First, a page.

January saw weakest expansion of UK construction output for nine months
The latest Markit/CIPS UK Construction PMI index dropped to 55 in January from 57.8 in December.
Survey respondents pointed to softer new business growth for acting as a brake on output growth and staff hiring at the start of 2016, though they remained highly upbeat overall about their prospects for growth over the next 12 months, with around 46 per cent expecting a rise in business activity and only 6 per cent anticipating a reduction.
Higher levels of output were recorded across all three broad areas of construction activity monitored by the survey. Commercial work remained the best performing category in January, but the latest upturn was still the slowest since June 2015. At the same time, house building activity expanded at the second weakest pace for just over two-and-a-half years. Civil engineering was again the weakest performing area of activity overall, despite rebounding slightly from December’s eight-month low.
Tim Moore, senior economist at Markit and author of the Markit/CIPS Construction PMI, said: “UK construction firms struggled for momentum at the start of this year, with heightened economic uncertainty acting as a brake on new orders and contributing to one of the weakest rises in output levels since the summer of 2013.
“Softer growth of house building activity and a more subdued increase in commercial construction were the main factors behind the slowdown.”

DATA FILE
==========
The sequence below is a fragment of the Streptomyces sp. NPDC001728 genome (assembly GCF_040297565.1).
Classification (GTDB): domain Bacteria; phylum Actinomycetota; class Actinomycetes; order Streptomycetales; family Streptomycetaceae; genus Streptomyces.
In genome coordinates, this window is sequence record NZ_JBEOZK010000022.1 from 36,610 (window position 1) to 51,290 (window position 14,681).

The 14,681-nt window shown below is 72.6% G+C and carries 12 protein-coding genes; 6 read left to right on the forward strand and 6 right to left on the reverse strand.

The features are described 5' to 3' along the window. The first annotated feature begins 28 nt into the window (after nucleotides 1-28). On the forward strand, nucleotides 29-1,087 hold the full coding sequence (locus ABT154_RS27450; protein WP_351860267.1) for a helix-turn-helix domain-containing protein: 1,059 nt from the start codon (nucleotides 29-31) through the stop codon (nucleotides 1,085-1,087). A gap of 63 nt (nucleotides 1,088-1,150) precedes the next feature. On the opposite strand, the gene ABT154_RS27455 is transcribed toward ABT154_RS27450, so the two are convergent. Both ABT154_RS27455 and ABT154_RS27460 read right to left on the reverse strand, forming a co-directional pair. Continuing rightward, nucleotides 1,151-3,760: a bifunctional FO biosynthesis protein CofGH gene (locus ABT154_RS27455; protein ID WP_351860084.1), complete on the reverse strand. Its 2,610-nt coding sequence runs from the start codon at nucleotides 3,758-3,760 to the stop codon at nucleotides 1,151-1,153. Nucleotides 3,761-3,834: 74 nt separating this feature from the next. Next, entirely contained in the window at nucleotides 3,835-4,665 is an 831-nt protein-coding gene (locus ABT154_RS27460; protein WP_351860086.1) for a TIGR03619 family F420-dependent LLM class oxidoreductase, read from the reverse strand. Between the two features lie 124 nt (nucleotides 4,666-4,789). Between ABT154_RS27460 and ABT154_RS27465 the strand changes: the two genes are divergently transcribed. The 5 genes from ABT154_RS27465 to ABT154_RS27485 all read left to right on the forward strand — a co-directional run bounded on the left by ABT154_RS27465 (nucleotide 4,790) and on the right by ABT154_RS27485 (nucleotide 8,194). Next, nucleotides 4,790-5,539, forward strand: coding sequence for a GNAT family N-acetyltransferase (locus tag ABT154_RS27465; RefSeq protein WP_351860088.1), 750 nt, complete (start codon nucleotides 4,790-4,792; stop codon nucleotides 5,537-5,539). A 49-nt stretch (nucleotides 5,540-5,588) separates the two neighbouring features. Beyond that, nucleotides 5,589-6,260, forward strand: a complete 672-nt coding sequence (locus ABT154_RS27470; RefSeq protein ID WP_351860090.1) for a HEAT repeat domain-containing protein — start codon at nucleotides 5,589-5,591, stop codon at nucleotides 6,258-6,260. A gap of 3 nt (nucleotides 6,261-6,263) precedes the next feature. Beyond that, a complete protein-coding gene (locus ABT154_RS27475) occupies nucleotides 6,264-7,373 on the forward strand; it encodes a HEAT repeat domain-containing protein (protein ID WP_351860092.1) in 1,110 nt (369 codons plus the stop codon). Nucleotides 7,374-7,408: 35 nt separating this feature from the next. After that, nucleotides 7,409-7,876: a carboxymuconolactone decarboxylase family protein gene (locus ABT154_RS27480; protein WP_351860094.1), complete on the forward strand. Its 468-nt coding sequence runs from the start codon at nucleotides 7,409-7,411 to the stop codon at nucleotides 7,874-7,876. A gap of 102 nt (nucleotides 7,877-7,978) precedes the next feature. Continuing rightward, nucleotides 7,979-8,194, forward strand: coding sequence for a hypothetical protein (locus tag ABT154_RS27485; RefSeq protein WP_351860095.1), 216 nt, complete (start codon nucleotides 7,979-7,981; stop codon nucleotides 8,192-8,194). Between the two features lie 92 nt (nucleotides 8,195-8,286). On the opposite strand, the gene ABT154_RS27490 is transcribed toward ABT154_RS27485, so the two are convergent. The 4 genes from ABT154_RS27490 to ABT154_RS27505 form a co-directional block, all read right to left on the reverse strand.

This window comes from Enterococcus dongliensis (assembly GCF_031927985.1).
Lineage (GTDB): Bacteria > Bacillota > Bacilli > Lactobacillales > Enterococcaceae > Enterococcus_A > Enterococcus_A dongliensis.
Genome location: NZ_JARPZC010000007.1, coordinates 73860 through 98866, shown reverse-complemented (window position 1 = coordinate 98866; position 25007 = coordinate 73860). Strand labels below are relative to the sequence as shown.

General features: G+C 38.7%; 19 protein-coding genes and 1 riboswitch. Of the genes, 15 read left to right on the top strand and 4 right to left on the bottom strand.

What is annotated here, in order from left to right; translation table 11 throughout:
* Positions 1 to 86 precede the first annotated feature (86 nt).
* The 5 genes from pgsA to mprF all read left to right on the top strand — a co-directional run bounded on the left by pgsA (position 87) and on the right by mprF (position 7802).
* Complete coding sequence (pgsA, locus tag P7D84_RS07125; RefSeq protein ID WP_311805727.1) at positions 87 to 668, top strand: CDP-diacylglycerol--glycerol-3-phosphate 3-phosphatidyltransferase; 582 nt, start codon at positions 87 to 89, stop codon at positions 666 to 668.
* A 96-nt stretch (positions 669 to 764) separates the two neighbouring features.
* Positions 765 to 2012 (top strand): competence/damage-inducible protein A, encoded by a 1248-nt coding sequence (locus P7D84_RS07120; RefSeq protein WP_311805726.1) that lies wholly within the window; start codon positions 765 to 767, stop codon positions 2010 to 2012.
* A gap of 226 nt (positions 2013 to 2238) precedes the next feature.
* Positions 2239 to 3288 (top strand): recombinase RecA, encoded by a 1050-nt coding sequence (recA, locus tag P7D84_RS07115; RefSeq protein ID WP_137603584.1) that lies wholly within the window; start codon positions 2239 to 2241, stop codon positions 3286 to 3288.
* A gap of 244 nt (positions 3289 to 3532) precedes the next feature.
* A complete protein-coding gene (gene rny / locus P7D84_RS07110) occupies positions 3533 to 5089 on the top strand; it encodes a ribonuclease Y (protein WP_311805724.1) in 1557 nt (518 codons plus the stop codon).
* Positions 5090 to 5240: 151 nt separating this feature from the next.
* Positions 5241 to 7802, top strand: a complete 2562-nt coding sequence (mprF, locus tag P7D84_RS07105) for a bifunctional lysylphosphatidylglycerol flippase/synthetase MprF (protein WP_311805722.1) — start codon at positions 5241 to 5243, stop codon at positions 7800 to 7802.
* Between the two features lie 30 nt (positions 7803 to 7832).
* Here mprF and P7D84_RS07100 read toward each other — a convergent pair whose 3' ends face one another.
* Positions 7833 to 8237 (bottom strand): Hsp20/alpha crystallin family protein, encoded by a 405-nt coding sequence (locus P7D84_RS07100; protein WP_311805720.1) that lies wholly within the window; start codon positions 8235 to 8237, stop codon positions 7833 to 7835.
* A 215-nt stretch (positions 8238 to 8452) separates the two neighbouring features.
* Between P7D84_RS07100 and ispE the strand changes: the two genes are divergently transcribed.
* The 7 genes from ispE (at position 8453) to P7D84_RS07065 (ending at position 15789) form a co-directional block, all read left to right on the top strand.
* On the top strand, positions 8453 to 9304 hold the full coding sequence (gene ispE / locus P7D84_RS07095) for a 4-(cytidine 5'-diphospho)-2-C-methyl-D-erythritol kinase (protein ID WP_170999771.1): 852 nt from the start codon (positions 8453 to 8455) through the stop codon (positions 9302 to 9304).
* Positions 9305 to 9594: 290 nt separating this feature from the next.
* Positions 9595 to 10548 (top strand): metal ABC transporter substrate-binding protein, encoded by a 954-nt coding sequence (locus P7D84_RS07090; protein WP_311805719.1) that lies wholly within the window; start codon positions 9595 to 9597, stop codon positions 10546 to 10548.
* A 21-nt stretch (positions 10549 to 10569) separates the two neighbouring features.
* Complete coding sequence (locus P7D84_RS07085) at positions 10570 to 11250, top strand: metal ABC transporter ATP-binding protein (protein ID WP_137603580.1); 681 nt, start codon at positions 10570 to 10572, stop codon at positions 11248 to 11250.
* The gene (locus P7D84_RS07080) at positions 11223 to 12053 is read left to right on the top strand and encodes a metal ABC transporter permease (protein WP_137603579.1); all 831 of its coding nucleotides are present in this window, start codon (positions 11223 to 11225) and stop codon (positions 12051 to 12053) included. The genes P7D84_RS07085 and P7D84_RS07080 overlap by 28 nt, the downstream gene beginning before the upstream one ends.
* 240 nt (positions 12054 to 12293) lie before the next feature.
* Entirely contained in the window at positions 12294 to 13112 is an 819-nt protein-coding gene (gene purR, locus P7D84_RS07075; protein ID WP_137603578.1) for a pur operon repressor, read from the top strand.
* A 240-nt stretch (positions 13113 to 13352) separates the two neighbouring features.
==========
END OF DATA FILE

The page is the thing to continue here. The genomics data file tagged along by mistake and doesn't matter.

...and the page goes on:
David Noble, group chief executive officer at the Chartered Institute of Procurement & Supply, added: “The sector continued along a slow, relatively steady path this month with continuing growth but at a weaker rate than that seen in recent months and with some lack of clarity on its future destination.
“Struggling to keep up with the recovery of recent months, the new orders index was the lowest for four months and overall activity growth softened, bringing with it lower job hiring and more caution about the sustainability of the current economic climate hit by adverse global conditions.
“The housing sub-sector continued to disappoint and though still above the no change point, was at its second weakest level of growth since June 2013.
“Supply chains were weighed down by the pressures of a shortage of bricks and blocks as delivery times became longer in an attempt to fulfil recent orders from last year. Optimism was still high, however, as business expansion plans continued although at a slightly more muted pace.”